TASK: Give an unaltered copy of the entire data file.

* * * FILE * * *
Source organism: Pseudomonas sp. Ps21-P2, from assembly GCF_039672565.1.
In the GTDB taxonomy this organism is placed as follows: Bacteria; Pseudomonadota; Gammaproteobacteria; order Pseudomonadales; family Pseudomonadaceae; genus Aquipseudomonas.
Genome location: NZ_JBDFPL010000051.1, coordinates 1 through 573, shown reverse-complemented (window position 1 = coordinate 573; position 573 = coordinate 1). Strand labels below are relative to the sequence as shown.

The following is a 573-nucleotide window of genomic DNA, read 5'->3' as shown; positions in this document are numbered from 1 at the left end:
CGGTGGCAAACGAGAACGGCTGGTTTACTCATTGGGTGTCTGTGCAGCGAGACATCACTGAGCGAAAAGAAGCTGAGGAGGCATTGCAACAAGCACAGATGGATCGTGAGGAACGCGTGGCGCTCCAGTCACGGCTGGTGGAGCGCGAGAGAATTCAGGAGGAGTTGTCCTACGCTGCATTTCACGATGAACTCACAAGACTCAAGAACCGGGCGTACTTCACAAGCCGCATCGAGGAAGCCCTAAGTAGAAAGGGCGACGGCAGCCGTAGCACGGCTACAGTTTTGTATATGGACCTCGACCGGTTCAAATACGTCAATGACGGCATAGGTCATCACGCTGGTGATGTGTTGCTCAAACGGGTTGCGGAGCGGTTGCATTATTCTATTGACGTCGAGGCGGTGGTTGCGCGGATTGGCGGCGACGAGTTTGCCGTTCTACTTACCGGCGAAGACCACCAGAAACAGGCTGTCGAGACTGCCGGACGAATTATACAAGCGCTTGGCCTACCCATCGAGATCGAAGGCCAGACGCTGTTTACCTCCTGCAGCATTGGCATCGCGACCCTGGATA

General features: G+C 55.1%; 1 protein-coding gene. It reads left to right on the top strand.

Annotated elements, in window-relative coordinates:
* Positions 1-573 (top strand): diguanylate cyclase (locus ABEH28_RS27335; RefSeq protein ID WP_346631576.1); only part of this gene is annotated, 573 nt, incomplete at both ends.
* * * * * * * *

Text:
Source organism: Pseudomonas sp. Ps21-P2, from assembly GCF_039672565.1.
In the GTDB taxonomy this organism is placed as follows: Bacteria; Pseudomonadota; Gammaproteobacteria; order Pseudomonadales; family Pseudomonadaceae; genus Aquipseudomonas.
Genome location: NZ_JBDFPL010000051.1, coordinates 1 through 573, shown reverse-complemented (window position 1 = coordinate 573; position 573 = coordinate 1). Strand labels below are relative to the sequence as shown.

The following is a 573-nucleotide window of genomic DNA, read 5'->3' as shown; positions in this document are numbered from 1 at the left end:
CGGTGGCAAACGAGAACGGCTGGTTTACTCATTGGGTGTCTGTGCAGCGAGACATCACTGAGCGAAAAGAAGCTGAGGAGGCATTGCAACAAGCACAGATGGATCGTGAGGAACGCGTGGCGCTCCAGTCACGGCTGGTGGAGCGCGAGAGAATTCAGGAGGAGTTGTCCTACGCTGCATTTCACGATGAACTCACAAGACTCAAGAACCGGGCGTACTTCACAAGCCGCATCGAGGAAGCCCTAAGTAGAAAGGGCGACGGCAGCCGTAGCACGGCTACAGTTTTGTATATGGACCTCGACCGGTTCAAATACGTCAATGACGGCATAGGTCATCACGCTGGTGATGTGTTGCTCAAACGGGTTGCGGAGCGGTTGCATTATTCTATTGACGTCGAGGCGGTGGTTGCGCGGATTGGCGGCGACGAGTTTGCCGTTCTACTTACCGGCGAAGACCACCAGAAACAGGCTGTCGAGACTGCCGGACGAATTATACAAGCGCTTGGCCTACCCATCGAGATCGAAGGCCAGACGCTGTTTACCTCCTGCAGCATTGGCATCGCGACCCTGGATA

General features: G+C 55.1%; 1 protein-coding gene. It reads left to right on the top strand.

Annotated elements, in window-relative coordinates:
* Positions 1-573 (top strand): diguanylate cyclase (locus ABEH28_RS27335; RefSeq protein ID WP_346631576.1); only part of this gene is annotated, 573 nt, incomplete at both ends.